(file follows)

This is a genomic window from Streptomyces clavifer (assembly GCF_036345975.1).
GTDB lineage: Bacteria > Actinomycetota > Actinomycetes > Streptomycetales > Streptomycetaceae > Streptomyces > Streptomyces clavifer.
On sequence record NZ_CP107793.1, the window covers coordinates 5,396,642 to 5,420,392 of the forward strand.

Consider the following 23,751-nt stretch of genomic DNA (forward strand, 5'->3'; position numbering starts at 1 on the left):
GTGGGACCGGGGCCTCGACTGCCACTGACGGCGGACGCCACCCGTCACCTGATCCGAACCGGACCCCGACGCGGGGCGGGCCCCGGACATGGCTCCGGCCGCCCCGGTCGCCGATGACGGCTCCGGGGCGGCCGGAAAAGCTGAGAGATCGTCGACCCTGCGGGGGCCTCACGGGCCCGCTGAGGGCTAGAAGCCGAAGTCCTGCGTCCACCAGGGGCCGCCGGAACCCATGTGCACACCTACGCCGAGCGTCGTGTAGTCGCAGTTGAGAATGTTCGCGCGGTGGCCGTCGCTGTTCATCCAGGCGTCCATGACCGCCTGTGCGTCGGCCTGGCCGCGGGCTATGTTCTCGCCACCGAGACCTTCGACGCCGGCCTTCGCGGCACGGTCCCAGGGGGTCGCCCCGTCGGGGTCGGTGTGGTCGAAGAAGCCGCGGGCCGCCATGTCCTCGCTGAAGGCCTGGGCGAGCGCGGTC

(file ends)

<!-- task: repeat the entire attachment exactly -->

This is a genomic window from Streptomyces clavifer (assembly GCF_036345975.1).
GTDB lineage: Bacteria > Actinomycetota > Actinomycetes > Streptomycetales > Streptomycetaceae > Streptomyces > Streptomyces clavifer.
On sequence record NZ_CP107793.1, the window covers coordinates 5,396,642 to 5,420,392 of the forward strand.

Consider the following 23,751-nt stretch of genomic DNA (forward strand, 5'->3'; position numbering starts at 1 on the left):
GTGGGACCGGGGCCTCGACTGCCACTGACGGCGGACGCCACCCGTCACCTGATCCGAACCGGACCCCGACGCGGGGCGGGCCCCGGACATGGCTCCGGCCGCCCCGGTCGCCGATGACGGCTCCGGGGCGGCCGGAAAAGCTGAGAGATCGTCGACCCTGCGGGGGCCTCACGGGCCCGCTGAGGGCTAGAAGCCGAAGTCCTGCGTCCACCAGGGGCCGCCGGAACCCATGTGCACACCTACGCCGAGCGTCGTGTAGTCGCAGTTGAGAATGTTCGCGCGGTGGCCGTCGCTGTTCATCCAGGCGTCCATGACCGCCTGTGCGTCGGCCTGGCCGCGGGCTATGTTCTCGCCACCGAGACCTTCGACGCCGGCCTTCGCGGCACGGTCCCAGGGGGTCGCCCCGTCGGGGTCGGTGTGGTCGAAGAAGCCGCGGGCCGCCATGTCCTCGCTGAAGGCCTGGGCGAGCGCGGTC